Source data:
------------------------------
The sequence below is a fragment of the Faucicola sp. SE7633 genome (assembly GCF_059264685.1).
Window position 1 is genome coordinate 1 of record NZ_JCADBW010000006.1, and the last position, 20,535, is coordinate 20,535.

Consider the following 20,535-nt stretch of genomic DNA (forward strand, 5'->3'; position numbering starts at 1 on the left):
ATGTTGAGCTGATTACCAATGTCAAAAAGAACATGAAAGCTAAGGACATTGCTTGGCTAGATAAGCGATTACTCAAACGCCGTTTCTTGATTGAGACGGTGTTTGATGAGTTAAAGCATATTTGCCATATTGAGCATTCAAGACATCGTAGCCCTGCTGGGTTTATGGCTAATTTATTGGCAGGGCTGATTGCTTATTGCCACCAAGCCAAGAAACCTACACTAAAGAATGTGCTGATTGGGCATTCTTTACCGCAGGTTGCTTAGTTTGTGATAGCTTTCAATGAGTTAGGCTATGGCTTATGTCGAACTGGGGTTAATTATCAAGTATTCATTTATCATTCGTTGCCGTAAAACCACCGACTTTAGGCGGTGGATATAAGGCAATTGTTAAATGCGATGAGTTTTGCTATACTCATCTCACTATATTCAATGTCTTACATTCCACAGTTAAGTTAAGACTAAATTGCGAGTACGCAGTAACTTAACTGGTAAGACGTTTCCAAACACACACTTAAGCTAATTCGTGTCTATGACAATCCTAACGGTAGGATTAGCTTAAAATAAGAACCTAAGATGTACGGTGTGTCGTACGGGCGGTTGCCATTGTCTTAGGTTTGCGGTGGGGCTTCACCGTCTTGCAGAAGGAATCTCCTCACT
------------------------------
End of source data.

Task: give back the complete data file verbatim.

The sequence below is a fragment of the Faucicola sp. SE7633 genome (assembly GCF_059264685.1).
Window position 1 is genome coordinate 1 of record NZ_JCADBW010000006.1, and the last position, 20,535, is coordinate 20,535.

Consider the following 20,535-nt stretch of genomic DNA (forward strand, 5'->3'; position numbering starts at 1 on the left):
ATGTTGAGCTGATTACCAATGTCAAAAAGAACATGAAAGCTAAGGACATTGCTTGGCTAGATAAGCGATTACTCAAACGCCGTTTCTTGATTGAGACGGTGTTTGATGAGTTAAAGCATATTTGCCATATTGAGCATTCAAGACATCGTAGCCCTGCTGGGTTTATGGCTAATTTATTGGCAGGGCTGATTGCTTATTGCCACCAAGCCAAGAAACCTACACTAAAGAATGTGCTGATTGGGCATTCTTTACCGCAGGTTGCTTAGTTTGTGATAGCTTTCAATGAGTTAGGCTATGGCTTATGTCGAACTGGGGTTAATTATCAAGTATTCATTTATCATTCGTTGCCGTAAAACCACCGACTTTAGGCGGTGGATATAAGGCAATTGTTAAATGCGATGAGTTTTGCTATACTCATCTCACTATATTCAATGTCTTACATTCCACAGTTAAGTTAAGACTAAATTGCGAGTACGCAGTAACTTAACTGGTAAGACGTTTCCAAACACACACTTAAGCTAATTCGTGTCTATGACAATCCTAACGGTAGGATTAGCTTAAAATAAGAACCTAAGATGTACGGTGTGTCGTACGGGCGGTTGCCATTGTCTTAGGTTTGCGGTGGGGCTTCACCGTCTTGCAGAAGGAATCTCCTCACT